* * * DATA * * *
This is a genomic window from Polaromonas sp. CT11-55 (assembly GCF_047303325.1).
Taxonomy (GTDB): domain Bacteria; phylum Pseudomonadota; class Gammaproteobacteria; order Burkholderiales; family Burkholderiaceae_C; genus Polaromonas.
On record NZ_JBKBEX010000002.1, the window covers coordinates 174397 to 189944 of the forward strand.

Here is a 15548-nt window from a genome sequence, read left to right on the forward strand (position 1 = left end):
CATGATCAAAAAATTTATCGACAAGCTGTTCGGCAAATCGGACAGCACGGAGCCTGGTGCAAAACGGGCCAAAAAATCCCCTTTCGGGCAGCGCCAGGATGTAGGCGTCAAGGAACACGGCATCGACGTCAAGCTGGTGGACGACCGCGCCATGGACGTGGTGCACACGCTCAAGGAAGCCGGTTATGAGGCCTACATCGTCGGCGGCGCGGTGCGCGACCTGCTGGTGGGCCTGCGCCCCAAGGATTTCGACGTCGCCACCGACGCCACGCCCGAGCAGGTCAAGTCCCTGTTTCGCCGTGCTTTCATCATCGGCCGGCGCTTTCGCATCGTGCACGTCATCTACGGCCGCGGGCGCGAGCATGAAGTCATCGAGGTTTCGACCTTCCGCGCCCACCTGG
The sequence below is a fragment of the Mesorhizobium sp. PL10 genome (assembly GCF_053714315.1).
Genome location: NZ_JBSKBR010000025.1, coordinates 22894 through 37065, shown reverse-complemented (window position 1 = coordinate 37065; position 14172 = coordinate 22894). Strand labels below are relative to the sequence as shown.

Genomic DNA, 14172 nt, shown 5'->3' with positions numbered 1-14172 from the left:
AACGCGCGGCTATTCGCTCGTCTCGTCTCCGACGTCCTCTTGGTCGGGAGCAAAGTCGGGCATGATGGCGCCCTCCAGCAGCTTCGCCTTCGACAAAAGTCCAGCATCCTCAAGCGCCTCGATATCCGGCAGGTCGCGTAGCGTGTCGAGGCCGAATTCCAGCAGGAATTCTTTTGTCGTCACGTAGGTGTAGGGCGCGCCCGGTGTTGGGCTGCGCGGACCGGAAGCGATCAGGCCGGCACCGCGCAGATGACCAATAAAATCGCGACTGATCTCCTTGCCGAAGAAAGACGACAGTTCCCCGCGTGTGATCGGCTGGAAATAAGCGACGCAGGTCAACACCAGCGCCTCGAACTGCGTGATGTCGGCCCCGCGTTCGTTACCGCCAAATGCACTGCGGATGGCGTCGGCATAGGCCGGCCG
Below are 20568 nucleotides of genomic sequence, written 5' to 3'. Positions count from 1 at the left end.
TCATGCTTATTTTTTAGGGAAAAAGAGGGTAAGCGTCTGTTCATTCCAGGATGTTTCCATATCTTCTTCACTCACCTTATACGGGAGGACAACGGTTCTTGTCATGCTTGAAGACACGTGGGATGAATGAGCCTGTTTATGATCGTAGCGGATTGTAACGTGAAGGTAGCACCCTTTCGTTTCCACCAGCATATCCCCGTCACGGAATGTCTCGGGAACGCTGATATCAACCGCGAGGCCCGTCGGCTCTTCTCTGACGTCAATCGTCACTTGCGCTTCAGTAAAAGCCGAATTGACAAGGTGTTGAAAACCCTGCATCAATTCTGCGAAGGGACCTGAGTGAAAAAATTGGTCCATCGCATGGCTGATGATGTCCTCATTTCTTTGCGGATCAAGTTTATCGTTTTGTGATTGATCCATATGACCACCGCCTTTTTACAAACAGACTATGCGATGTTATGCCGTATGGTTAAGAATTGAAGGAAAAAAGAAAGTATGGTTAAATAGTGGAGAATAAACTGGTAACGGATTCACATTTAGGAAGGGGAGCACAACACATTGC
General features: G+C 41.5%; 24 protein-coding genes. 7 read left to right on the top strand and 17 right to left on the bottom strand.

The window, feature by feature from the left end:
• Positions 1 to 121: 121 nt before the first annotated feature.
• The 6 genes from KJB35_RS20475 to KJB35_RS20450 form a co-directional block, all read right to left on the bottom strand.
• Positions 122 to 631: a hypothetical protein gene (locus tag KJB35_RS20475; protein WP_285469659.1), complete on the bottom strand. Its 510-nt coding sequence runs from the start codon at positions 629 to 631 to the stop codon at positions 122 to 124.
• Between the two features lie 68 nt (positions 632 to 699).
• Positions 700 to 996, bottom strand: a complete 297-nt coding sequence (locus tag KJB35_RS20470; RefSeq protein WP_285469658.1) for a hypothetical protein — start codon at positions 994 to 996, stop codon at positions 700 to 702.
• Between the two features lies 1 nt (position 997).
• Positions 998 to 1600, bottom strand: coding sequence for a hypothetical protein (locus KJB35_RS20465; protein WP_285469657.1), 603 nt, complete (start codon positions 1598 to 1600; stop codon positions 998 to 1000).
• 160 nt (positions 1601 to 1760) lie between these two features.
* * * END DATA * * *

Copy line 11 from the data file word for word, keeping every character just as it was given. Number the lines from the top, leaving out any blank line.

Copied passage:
TCATGCTTATTTTTTAGGGAAAAAGAGGGTAAGCGTCTGTTCATTCCAGGATGTTTCCATATCTTCTTCACTCACCTTATACGGGAGGACAACGGTTCTTGTCATGCTTGAAGACACGTGGGATGAATGAGCCTGTTTATGATCGTAGCGGATTGTAACGTGAAGGTAGCACCCTTTCGTTTCCACCAGCATATCCCCGTCACGGAATGTCTCGGGAACGCTGATATCAACCGCGAGGCCCGTCGGCTCTTCTCTGACGTCAATCGTCACTTGCGCTTCAGTAAAAGCCGAATTGACAAGGTGTTGAAAACCCTGCATCAATTCTGCGAAGGGACCTGAGTGAAAAAATTGGTCCATCGCATGGCTGATGATGTCCTCATTTCTTTGCGGATCAAGTTTATCGTTTTGTGATTGATCCATATGACCACCGCCTTTTTACAAACAGACTATGCGATGTTATGCCGTATGGTTAAGAATTGAAGGAAAAAAGAAAGTATGGTTAAATAGTGGAGAATAAACTGGTAACGGATTCACATTTAGGAAGGGGAGCACAACACATTGC